Motorhome & Recreational Vehicle Resource

Since 1996

Search RV-Coach Online

Email Author email Ralph  Reply to Message reply to message  Post New Message post new message      search forums
All Postings that advertise items for sale will be deleted from the Discussion Forum. You may post sale items for free in the Classifieds section. Sign up now.
All Messages in ThreadAuthorDate
Summary, Coil voltage/missfiring. Ralph 8-1-02  
Joe and Sam et all,Summary of where I am at. 1978 Dodge MH,440,Sportsman Van with MH chassis. Intermittant misfiring on all cylinders. Engine runs but backfires with no power. Firing is OK for about one second and then all cylinders missfire for about the same time based on timing lite. Replaced dual ballast resistor,ECU,distributor cap,plug wires and tried coil substitute. Occasional HT voltage shock thru ignition key and carb when running. All wiring grounds (I think) cleaned and OK. Coil voltage at both terminals 12V with ECU disconnected. Tried jumper cable from engine block to battery negative-no change. Voltages between battery and engine block and battery and ECU surface are both 12V. Now I think back I replaced spark plugs after the MH sat for 6 months. 6 months ago it was running fine. Champion RV12YC were replaced with NGK UR5 which are eqivalent according to the NGK catalogue.I think they are a resistor type. Are they OK?
Re: Summary, Coil voltage/missfiring. Joe 8-1-02  
A two quick the shock you get a pulsing shock or one steady shock, and have you tried to measure any voltage or amperage from the body, battery, or chassis to the engine? You are creating a ground somehow in order for you to recieve a shock. Spark plugs shouldn't matter. Have you tested the high tension leads? Is it charging ok? Could you be feeling alternator voltage? I'm going to stick to the grounding being a problem. What do you think Sam?
Re: Summary, Coil voltage/missfiring. Ralph 8-2-02  
Joe,Sam et all, Ran engine with alternator diconnected-no change.Tried substituting with an old coil again-no change. This is driving me nuts. My guess was that the primary windings were shorting to the secondary windings in the coil although it's hard to beleive that I have two dud coils. Any comments? Ralph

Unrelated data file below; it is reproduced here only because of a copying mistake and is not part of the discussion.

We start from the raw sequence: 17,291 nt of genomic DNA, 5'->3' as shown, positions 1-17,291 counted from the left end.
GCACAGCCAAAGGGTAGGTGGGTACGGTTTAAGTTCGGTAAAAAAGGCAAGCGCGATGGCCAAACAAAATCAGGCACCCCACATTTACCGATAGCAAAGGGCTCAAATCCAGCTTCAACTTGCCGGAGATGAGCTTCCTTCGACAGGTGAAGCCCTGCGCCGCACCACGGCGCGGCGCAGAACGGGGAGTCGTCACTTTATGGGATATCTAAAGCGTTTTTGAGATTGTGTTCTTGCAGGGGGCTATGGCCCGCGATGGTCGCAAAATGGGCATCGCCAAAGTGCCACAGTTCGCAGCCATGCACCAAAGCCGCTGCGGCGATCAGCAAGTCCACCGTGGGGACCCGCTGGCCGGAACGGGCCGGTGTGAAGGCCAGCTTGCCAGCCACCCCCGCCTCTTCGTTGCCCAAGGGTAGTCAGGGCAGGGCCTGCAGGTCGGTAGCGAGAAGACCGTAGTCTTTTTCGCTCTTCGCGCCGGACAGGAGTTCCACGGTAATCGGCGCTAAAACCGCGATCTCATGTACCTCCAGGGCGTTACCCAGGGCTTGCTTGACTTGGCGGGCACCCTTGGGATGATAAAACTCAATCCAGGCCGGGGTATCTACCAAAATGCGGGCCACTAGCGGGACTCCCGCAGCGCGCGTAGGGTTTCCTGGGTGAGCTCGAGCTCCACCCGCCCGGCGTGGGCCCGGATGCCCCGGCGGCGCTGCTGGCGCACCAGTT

Re: Summary, Coil voltage/missfiring. Ralph 8-2-02  
Joe, Just ran engine for 5 minutes. Ammeter shows alternator charging fine. Definate HT pulsating shock thru the ignition key strong enough that I turn it off with a rubber glove. However it comes and goes even though the engine is missfiring continuously. No shock from the carb this time. Replacing the plug wires made absolutely no difference. What is surprising is that the missfiring seems to follow a regular pattern, i.e. it is not totally random. There is no backfiring when it is running. I am convinced the HT voltage is shorting somewhere. Ralph
Re: Summary, Coil voltage/missfiring. Bob 8-1-02  
I hate NGK...I had one car just tuned, all plugs went dead at 600mi...changed back to Champs. Also did you break any wires by pulling...and are you sure all wires are in firing order, only takes two swapped.
Re: Summary, Coil voltage/missfiring. Sam Watson 8-2-02  
Ralph, as a quick test, do the following two things: remove the vacuum hose from the distributor vacuum advance and plug the hose. Run a wire from battery plus source to coil +. Start engine and run through RPM range,remove jumper wire, and then stop engine. Tell us the results.
Re: Summary, Coil voltage/missfiring. Ralph 8-3-02  
Sam, Ran this test connecting battery positive directly to the coil +ve (existig wire at coil +ve was disconnected}. Ignition now seems to be firing fine without missing even with distributor vacuum reconnected. So what does this tell us and does it explain the shocks thru the ignition key and carburetor that have not occurred for a while. I can guarantee that engine ground is OK. Ralph